A McLennan BSc, MB BS (Hons), FRCOG, FRANZCOG (COGU); PJ Schluter BSc (Hons), MSc, PhD.
Construction of modern Australian first trimester ultrasound dating and growth charts
Article first published online: 30 OCT 2008
© 2008 The Authors Journal compilation © 2008 The Royal Australian and New Zealand College of Radiologists
Journal of Medical Imaging and Radiation Oncology
Volume 52, Issue 5, pages 471–479, October 2008
How to Cite
McLennan, A. and Schluter, P. (2008), Construction of modern Australian first trimester ultrasound dating and growth charts. Journal of Medical Imaging and Radiation Oncology, 52: 471–479. doi: 10.1111/j.1440-1673.2008.01992.x
Conflicts of interest: None
- Issue published online: 30 OCT 2008
- Article first published online: 30 OCT 2008
- Submitted 14 November 2007; accepted 16 April 2008.
- Australian chart;
- biparietal diameter;
- crown-rump length;
- first trimester prenatal ultrasound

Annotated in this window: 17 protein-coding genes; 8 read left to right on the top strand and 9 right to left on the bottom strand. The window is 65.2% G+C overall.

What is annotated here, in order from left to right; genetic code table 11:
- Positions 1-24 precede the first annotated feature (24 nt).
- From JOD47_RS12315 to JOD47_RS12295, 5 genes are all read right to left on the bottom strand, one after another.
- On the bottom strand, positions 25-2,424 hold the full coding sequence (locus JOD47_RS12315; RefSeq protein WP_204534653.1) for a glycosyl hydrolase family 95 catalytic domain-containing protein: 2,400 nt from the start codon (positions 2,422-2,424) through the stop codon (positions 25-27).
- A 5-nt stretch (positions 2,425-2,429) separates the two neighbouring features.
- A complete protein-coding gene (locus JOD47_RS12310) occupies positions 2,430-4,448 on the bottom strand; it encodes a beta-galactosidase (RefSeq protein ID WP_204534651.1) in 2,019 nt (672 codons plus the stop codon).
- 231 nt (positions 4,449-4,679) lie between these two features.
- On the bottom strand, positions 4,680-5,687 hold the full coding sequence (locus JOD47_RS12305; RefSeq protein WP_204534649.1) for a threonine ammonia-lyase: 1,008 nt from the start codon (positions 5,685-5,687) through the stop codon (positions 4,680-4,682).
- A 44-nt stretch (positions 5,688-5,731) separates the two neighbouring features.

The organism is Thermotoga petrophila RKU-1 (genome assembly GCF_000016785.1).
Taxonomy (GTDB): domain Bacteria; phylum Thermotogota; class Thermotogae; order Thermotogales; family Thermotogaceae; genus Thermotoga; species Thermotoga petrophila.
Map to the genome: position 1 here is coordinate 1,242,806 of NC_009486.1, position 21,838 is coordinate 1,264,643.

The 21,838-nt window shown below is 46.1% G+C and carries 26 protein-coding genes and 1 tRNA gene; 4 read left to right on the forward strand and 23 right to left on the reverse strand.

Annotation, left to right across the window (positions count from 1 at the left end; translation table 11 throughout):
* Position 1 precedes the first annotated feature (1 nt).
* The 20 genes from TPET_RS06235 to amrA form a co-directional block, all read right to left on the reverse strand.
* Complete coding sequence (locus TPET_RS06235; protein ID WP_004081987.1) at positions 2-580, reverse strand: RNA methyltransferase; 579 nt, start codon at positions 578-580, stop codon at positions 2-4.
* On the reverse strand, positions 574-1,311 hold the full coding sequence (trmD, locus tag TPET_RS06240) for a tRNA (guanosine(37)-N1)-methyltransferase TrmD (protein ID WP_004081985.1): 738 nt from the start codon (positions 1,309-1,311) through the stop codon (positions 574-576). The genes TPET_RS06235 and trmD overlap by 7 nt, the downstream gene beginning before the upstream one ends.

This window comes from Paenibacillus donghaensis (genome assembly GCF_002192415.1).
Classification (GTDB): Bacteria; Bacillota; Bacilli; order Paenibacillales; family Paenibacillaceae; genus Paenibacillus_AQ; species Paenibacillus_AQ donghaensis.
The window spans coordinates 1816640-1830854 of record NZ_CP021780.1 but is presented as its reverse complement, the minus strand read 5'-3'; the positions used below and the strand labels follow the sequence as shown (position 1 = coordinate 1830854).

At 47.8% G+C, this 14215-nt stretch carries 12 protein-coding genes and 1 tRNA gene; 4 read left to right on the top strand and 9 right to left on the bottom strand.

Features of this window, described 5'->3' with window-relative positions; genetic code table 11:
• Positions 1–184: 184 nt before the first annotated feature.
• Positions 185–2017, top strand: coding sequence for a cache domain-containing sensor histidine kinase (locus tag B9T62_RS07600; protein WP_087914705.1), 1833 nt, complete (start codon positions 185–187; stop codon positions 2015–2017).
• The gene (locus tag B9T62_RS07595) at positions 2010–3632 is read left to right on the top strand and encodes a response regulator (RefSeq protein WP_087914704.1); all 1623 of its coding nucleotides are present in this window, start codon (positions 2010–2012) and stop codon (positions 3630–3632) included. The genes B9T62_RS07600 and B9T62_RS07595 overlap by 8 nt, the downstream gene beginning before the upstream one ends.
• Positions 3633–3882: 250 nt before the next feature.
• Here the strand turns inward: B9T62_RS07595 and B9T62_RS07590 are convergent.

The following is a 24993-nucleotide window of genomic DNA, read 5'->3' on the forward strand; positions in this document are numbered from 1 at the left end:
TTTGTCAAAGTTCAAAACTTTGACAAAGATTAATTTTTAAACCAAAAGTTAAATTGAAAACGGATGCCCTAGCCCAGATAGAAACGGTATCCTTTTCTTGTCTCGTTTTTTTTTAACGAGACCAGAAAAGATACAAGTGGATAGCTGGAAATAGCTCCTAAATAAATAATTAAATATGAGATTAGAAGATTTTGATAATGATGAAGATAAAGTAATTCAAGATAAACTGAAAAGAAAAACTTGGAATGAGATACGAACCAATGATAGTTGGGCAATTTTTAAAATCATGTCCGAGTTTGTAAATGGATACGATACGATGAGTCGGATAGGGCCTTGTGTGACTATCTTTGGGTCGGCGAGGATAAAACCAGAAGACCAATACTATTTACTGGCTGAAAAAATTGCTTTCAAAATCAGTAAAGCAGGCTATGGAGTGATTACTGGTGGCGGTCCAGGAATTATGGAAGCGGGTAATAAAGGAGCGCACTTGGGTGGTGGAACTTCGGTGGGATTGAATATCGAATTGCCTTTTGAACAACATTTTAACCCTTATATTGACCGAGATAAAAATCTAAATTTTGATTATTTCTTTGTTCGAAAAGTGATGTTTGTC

Accurate pregnancy dating is vital to obstetric management. However, first trimester fetal charts commonly used in Australia rely on data reported more than three decades ago. This study reports first trimester dating and growth charts for crown-rump length between 5 and 14 weeks of gestation and biparietal diameter between 9 and 14 weeks of gestation on an Australia population using modern real-time ultrasound equipment. All consenting eligible women attending a large Sydney clinic for first trimester ultrasound between March 2005 and December 2006 were recruited. Measurements were carried out to Australasian Society for Ultrasound in Medicine standard protocols. Statistical analyses were undertaken using polynomial regression models and thorough diagnostic checks made. Overall 396 eligible women consented to the study, with 268 between 9 and 14 weeks of gestation. The average participant age was 34 years (range 22–45 years), 371 and all yielded valid biometry measurements. Equations, means and 90% reference intervals for crown-rump length measurements and biparietal diameter measurements were derived using polynomial regression models. Thorough residual and diagnostic checks were made. Once validated by others, we believe they will warrant consideration for use by Australasian Society for Ultrasound in Medicine.